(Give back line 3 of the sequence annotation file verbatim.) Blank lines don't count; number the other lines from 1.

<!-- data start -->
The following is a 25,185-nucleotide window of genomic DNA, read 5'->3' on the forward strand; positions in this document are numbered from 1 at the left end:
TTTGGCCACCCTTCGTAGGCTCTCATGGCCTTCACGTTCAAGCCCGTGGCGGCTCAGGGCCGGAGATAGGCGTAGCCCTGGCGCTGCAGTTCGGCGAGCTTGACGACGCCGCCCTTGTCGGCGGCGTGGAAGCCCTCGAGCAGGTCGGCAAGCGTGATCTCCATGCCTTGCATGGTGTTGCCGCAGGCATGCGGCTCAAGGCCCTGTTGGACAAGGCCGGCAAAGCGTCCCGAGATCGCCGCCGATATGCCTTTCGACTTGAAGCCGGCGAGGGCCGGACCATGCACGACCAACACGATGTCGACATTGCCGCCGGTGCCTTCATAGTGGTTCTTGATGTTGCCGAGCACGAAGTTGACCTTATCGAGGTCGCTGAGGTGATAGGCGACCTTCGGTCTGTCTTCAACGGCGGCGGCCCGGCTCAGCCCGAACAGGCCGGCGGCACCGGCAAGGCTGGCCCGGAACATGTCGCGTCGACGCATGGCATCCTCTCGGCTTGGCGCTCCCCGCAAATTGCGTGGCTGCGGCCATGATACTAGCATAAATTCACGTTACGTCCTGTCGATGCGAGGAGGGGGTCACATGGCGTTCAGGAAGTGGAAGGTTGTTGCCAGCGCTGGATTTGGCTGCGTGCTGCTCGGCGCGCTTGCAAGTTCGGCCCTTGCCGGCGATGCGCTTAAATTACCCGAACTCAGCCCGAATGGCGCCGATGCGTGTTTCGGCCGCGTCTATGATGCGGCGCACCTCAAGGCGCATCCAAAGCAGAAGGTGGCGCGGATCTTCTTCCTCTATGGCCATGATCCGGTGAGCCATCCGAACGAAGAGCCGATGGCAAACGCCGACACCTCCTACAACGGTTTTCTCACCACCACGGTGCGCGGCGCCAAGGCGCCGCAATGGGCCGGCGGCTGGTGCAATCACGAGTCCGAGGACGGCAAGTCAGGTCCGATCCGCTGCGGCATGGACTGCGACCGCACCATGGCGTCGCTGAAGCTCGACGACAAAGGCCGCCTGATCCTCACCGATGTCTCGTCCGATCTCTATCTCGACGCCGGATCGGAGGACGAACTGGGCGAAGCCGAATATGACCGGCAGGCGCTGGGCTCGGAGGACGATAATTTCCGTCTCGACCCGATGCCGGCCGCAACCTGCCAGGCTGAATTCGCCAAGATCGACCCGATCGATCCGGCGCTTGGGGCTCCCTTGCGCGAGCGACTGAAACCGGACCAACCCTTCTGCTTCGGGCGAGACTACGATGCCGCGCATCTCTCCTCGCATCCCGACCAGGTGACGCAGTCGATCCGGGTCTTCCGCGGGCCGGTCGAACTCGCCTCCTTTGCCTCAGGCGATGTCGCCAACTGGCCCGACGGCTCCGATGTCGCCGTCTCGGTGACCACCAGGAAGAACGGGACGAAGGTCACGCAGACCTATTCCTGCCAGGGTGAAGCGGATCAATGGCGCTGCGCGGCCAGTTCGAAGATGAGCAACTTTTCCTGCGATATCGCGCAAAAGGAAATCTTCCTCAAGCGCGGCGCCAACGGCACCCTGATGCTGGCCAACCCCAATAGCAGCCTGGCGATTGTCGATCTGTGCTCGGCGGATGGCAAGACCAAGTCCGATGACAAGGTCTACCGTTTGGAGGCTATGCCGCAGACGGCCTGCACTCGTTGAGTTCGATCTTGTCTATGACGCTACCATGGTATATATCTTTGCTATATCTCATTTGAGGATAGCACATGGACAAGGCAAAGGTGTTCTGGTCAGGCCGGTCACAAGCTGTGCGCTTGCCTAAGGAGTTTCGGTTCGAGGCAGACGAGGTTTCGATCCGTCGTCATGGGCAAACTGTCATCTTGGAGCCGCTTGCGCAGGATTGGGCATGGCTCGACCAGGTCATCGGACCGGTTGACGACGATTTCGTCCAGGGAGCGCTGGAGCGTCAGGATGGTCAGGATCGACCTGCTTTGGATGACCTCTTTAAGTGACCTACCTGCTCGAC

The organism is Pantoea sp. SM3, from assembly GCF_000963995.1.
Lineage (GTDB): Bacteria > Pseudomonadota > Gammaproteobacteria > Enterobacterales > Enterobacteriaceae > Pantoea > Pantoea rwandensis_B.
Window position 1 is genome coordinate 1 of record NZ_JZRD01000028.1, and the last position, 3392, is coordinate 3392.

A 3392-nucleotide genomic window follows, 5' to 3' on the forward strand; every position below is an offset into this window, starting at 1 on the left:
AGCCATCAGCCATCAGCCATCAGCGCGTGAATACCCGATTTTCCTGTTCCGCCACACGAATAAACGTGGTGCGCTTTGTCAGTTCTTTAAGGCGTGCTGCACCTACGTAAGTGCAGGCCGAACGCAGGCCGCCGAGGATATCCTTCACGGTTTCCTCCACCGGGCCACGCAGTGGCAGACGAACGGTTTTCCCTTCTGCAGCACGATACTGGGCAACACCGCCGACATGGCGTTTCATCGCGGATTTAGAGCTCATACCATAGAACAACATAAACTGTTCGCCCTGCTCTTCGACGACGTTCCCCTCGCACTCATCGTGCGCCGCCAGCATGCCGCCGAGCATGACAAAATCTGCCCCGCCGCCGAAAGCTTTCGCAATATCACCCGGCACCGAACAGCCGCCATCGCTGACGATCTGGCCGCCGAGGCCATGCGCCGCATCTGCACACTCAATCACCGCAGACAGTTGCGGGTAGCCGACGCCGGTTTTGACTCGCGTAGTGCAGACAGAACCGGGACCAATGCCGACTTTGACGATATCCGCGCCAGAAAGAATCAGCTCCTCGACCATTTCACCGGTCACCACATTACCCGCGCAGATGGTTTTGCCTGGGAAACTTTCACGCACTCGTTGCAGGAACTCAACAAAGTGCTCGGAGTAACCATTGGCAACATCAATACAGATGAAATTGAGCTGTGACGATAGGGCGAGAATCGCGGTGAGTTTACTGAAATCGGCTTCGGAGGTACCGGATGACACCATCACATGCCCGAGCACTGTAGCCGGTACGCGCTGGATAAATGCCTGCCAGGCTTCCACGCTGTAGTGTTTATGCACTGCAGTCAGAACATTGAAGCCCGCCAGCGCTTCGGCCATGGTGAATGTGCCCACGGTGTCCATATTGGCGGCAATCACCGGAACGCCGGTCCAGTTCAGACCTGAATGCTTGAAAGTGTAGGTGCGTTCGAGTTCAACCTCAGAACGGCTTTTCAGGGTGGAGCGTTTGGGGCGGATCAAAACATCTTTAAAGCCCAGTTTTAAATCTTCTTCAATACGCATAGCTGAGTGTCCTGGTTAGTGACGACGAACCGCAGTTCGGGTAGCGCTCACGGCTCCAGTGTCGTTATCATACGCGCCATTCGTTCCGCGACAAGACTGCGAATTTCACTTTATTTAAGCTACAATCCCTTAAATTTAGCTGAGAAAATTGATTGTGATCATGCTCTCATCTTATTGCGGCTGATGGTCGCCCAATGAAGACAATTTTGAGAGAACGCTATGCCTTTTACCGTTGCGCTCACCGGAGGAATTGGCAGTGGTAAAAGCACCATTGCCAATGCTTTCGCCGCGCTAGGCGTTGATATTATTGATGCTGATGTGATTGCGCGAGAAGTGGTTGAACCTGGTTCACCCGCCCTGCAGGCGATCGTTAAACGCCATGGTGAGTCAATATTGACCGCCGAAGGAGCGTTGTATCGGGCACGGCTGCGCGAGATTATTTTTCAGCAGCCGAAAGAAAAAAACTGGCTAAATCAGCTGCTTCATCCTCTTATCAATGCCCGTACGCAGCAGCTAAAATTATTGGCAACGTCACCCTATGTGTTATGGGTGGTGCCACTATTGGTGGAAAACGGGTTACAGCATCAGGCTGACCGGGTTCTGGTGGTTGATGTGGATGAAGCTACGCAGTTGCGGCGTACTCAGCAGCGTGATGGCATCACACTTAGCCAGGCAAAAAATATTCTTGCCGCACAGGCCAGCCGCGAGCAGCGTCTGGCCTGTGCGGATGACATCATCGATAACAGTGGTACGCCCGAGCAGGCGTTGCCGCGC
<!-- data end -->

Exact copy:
The organism is Pantoea sp. SM3, from assembly GCF_000963995.1.